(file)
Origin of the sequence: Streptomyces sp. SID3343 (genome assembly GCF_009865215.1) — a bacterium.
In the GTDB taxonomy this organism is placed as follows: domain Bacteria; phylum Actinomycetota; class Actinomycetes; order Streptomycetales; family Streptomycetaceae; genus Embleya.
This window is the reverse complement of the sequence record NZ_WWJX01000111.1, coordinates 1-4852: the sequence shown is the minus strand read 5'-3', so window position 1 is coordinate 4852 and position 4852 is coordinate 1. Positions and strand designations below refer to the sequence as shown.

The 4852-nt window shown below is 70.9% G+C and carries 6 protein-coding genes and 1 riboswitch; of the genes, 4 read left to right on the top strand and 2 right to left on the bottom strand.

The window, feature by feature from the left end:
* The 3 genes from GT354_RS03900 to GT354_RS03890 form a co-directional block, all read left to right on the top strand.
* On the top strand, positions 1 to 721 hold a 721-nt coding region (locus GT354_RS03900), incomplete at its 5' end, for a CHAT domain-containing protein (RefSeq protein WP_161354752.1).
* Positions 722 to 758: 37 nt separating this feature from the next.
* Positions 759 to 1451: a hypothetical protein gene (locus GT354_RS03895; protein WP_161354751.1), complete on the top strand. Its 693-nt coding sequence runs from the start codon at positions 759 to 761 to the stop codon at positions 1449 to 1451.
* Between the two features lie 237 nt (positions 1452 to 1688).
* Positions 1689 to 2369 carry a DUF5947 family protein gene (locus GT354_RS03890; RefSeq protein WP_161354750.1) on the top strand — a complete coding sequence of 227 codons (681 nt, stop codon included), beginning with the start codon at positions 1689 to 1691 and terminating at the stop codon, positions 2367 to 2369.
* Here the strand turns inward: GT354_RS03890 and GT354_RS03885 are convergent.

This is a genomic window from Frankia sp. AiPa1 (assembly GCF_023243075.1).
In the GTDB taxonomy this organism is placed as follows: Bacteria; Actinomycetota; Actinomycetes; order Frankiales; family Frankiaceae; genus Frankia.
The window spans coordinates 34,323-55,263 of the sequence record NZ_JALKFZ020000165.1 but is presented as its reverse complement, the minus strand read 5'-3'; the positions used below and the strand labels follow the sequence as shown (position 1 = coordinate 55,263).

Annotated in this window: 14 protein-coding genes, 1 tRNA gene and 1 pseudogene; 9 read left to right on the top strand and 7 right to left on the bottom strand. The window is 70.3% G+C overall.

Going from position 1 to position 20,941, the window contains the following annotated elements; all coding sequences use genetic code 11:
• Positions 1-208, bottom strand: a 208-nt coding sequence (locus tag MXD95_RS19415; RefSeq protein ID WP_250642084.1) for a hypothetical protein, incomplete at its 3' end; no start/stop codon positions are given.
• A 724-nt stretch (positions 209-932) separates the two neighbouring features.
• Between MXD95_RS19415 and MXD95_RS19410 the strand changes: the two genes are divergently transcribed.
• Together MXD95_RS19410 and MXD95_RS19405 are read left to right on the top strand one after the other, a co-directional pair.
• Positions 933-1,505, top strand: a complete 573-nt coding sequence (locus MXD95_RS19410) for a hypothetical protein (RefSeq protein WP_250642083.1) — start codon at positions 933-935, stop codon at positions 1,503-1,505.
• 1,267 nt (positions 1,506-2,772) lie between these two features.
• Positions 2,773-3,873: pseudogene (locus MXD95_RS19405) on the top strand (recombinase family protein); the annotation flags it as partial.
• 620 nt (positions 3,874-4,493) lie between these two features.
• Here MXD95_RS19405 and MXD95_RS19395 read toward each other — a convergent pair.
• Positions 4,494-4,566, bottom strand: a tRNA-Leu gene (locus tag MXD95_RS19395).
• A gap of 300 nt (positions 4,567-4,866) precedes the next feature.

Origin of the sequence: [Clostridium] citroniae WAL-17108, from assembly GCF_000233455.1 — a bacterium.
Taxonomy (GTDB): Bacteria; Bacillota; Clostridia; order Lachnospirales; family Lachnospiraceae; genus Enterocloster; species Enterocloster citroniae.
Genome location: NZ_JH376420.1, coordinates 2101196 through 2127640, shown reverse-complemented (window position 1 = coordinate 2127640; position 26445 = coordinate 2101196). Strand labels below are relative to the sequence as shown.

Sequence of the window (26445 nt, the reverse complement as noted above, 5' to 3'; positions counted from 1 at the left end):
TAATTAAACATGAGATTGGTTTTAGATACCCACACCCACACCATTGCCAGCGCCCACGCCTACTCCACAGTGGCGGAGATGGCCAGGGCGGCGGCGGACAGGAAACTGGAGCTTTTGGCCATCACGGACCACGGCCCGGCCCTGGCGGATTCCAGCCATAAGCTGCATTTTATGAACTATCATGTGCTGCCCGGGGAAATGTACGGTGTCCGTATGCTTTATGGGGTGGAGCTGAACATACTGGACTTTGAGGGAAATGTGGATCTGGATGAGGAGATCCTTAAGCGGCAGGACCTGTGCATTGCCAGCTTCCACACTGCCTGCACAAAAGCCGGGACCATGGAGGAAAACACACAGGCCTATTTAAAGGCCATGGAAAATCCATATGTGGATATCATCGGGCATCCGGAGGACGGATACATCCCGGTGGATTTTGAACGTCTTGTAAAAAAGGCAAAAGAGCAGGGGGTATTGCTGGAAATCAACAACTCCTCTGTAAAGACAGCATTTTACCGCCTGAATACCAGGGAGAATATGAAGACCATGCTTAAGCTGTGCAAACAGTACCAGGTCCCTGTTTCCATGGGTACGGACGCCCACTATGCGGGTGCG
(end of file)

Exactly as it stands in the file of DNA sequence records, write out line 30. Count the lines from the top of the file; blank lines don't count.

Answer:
Taxonomy (GTDB): Bacteria; Bacillota; Clostridia; order Lachnospirales; family Lachnospiraceae; genus Enterocloster; species Enterocloster citroniae.